Write funnier — and livelier! Today’s episode is the second of two special podcasts about a new series of books from the Writers Grotto called Lit Starts, which are available on September 10, 2019. Each book is filled with prompts to help writers practice the craft of writing character, dialogue, action, and humor. Each book also features a foreword by a Grotto writer. Today’s podcast is devoted to a conversation between two of those writers, Bonnie Tsui, who wrote the foreword to Writing Action, and Chris Colin, who wrote the foreword to Writing Humor. Tsui is the author of American Chinatown, which won the Asian/Pacific American Award for Literature and was a San Francisco Chronicle bestseller. Colin, whose most recent book is What to Talk About, is a contributing writer for California Sunday and Afar magazines.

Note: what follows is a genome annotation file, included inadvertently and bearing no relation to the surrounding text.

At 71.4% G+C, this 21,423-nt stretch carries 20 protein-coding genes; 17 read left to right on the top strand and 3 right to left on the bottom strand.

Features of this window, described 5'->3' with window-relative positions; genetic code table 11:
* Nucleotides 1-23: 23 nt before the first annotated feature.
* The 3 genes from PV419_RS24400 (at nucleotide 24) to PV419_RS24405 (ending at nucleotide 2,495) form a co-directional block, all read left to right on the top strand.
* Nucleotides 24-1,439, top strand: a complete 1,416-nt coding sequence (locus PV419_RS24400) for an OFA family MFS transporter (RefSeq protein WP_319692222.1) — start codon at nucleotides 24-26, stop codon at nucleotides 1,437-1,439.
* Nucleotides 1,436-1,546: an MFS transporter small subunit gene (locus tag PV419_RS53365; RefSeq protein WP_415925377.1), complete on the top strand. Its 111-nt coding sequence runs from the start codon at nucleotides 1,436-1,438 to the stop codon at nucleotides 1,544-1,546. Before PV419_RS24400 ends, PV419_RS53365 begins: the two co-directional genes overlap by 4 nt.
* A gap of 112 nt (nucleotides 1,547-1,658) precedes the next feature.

Want to take your writing to the next level? Today’s episode is the first of two special podcasts about a new series of books from the Writers Grotto called Lit Starts, available starting September 10, 2019. Each book is filled with prompts to help writers practice the craft of writing character, dialogue, action, and humor. Each book also features a foreword by a Grotto writer. Today’s podcast is devoted to a conversation between two of those writers, Shanthi Sekaran, who wrote the foreword to Writing Dialogue, and Constance Hale, who wrote the foreword to Writing Character. Sekaran’s most recent novel, Lucky Boy, was named an IndieNext Great Read and an NPR Best Book of 2017. Hale is the author of four cheeky writing manuals, a book for adults on hula, and a picture book for children set in Hawai’i.